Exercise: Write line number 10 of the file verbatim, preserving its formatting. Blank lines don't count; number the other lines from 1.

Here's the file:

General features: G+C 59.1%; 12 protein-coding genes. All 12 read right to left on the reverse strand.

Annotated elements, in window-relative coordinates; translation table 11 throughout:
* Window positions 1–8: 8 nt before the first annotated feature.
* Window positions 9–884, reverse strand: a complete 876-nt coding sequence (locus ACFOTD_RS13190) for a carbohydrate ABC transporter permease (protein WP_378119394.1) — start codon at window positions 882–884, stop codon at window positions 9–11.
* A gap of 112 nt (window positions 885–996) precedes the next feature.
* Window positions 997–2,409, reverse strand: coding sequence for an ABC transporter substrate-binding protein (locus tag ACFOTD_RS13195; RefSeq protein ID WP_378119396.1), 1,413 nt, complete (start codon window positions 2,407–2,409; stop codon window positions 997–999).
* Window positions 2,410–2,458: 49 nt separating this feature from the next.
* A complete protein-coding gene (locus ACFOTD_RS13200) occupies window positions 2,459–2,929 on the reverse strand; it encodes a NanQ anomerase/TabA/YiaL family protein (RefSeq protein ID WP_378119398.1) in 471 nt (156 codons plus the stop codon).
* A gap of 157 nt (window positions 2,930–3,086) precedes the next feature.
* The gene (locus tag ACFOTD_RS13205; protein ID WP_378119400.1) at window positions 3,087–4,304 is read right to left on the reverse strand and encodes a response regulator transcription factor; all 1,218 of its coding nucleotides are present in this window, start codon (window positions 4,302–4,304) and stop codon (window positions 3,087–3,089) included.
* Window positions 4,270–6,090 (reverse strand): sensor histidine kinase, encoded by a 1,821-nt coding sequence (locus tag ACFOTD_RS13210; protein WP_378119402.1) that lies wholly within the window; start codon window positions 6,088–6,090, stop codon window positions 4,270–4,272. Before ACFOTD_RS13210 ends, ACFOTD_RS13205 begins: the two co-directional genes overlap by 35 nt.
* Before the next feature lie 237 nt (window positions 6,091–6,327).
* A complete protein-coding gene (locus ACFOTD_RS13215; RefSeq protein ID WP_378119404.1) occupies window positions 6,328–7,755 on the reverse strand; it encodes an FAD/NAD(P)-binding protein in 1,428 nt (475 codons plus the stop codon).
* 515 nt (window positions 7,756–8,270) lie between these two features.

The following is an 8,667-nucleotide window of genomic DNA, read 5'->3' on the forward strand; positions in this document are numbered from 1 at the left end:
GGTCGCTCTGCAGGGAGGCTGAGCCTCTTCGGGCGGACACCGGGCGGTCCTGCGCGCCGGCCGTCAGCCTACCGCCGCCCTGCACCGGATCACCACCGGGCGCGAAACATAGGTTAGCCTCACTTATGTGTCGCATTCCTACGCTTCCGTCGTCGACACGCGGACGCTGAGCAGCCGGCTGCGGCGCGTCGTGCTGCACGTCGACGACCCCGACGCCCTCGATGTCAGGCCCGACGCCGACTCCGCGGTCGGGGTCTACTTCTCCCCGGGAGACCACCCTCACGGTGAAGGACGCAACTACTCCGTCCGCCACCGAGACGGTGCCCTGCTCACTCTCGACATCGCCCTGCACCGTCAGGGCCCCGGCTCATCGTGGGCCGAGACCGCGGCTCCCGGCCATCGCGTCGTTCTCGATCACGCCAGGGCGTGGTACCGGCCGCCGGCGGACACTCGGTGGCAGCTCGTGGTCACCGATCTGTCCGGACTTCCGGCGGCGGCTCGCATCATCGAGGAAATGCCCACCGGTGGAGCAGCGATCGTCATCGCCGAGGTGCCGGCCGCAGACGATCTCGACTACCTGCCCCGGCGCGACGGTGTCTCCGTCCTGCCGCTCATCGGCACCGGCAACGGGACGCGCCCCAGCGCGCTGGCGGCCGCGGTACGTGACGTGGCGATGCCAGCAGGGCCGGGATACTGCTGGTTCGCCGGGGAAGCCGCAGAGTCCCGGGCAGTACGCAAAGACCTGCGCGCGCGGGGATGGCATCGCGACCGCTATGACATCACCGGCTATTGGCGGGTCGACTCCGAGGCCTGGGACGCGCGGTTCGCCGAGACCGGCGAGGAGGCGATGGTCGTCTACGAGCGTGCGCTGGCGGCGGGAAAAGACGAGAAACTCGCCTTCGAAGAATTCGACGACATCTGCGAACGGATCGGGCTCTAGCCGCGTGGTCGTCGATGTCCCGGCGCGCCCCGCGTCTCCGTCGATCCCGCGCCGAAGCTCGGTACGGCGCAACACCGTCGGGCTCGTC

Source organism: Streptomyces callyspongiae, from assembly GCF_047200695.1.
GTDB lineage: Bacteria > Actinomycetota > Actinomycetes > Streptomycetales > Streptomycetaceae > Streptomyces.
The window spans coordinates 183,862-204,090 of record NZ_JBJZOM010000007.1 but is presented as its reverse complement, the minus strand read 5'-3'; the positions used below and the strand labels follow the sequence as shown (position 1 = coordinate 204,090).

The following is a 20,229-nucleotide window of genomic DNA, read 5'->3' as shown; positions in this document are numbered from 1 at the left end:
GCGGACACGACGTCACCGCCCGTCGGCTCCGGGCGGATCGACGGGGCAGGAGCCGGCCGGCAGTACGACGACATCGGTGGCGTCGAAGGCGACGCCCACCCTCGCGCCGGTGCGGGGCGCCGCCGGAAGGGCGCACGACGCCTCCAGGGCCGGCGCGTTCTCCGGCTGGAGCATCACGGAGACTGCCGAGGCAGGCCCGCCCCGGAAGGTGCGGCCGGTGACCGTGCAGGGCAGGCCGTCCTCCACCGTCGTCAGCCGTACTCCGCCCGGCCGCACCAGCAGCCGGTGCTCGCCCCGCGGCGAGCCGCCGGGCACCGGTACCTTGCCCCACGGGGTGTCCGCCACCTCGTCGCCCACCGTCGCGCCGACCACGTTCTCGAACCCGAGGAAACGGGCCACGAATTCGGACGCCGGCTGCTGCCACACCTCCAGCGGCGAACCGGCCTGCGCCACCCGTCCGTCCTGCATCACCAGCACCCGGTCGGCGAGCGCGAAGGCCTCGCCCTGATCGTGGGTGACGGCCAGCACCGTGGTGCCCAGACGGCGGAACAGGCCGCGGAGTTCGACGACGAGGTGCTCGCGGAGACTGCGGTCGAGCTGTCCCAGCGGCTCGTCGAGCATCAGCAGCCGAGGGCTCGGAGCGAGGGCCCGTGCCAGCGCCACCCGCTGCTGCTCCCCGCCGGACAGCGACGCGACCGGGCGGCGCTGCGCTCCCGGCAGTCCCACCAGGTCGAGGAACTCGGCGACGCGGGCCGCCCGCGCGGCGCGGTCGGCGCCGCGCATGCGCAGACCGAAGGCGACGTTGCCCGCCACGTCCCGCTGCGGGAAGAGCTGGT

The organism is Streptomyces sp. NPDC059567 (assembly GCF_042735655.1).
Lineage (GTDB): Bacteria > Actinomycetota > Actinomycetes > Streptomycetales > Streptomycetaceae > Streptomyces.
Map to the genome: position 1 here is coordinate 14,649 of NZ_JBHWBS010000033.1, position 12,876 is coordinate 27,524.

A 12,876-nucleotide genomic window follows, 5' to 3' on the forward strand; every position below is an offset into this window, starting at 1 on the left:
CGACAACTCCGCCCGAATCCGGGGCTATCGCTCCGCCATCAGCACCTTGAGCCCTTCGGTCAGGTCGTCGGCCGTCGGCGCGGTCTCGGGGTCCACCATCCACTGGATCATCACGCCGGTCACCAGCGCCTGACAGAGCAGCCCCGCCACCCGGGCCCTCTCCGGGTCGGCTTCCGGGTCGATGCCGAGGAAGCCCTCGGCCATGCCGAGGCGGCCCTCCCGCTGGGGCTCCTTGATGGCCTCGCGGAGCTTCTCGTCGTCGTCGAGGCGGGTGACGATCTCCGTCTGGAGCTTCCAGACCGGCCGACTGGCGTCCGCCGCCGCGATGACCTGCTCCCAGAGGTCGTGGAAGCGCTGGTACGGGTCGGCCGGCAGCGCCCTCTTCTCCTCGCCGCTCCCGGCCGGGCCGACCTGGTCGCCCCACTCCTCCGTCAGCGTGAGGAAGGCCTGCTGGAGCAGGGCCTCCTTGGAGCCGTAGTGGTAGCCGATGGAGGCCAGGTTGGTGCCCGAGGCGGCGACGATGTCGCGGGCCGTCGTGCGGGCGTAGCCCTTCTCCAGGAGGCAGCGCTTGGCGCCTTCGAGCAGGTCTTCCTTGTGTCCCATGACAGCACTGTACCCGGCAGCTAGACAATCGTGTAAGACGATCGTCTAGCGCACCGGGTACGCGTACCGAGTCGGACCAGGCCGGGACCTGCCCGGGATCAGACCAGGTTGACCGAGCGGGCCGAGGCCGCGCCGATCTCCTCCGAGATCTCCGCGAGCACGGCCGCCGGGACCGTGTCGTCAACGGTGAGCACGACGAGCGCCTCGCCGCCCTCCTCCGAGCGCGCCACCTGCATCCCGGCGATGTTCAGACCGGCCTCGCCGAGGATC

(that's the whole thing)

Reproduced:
* The gene (locus tag ACFOTD_RS13205; protein ID WP_378119400.1) at window positions 3,087–4,304 is read right to left on the reverse strand and encodes a response regulator transcription factor; all 1,218 of its coding nucleotides are present in this window, start codon (window positions 4,302–4,304) and stop codon (window positions 3,087–3,089) included.